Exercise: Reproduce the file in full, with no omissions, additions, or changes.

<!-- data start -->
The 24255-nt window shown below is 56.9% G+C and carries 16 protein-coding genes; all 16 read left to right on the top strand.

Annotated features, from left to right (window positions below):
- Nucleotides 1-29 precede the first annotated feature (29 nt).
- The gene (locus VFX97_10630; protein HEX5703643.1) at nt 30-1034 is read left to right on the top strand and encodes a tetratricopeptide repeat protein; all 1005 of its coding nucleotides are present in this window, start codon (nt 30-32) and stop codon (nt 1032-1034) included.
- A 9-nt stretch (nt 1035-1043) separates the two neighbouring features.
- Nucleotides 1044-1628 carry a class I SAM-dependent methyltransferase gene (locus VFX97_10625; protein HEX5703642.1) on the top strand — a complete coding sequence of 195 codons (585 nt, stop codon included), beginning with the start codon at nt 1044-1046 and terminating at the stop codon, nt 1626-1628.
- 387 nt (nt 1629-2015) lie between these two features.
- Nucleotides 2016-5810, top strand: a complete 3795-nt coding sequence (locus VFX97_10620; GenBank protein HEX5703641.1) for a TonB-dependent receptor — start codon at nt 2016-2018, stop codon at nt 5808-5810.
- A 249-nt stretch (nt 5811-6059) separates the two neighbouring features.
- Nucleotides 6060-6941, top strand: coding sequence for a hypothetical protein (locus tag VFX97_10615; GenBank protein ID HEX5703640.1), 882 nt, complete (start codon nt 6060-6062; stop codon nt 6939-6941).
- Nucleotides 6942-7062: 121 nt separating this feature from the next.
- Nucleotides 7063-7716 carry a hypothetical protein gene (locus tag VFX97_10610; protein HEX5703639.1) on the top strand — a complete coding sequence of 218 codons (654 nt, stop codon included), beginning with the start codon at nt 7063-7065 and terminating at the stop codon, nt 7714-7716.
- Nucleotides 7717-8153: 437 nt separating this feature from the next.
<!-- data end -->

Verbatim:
The 24255-nt window shown below is 56.9% G+C and carries 16 protein-coding genes; all 16 read left to right on the top strand.

Annotated features, from left to right (window positions below):
- Nucleotides 1-29 precede the first annotated feature (29 nt).
- The gene (locus VFX97_10630; protein HEX5703643.1) at nt 30-1034 is read left to right on the top strand and encodes a tetratricopeptide repeat protein; all 1005 of its coding nucleotides are present in this window, start codon (nt 30-32) and stop codon (nt 1032-1034) included.
- A 9-nt stretch (nt 1035-1043) separates the two neighbouring features.
- Nucleotides 1044-1628 carry a class I SAM-dependent methyltransferase gene (locus VFX97_10625; protein HEX5703642.1) on the top strand — a complete coding sequence of 195 codons (585 nt, stop codon included), beginning with the start codon at nt 1044-1046 and terminating at the stop codon, nt 1626-1628.
- 387 nt (nt 1629-2015) lie between these two features.
- Nucleotides 2016-5810, top strand: a complete 3795-nt coding sequence (locus VFX97_10620; GenBank protein HEX5703641.1) for a TonB-dependent receptor — start codon at nt 2016-2018, stop codon at nt 5808-5810.
- A 249-nt stretch (nt 5811-6059) separates the two neighbouring features.
- Nucleotides 6060-6941, top strand: coding sequence for a hypothetical protein (locus tag VFX97_10615; GenBank protein ID HEX5703640.1), 882 nt, complete (start codon nt 6060-6062; stop codon nt 6939-6941).
- Nucleotides 6942-7062: 121 nt separating this feature from the next.
- Nucleotides 7063-7716 carry a hypothetical protein gene (locus tag VFX97_10610; protein HEX5703639.1) on the top strand — a complete coding sequence of 218 codons (654 nt, stop codon included), beginning with the start codon at nt 7063-7065 and terminating at the stop codon, nt 7714-7716.
- Nucleotides 7717-8153: 437 nt separating this feature from the next.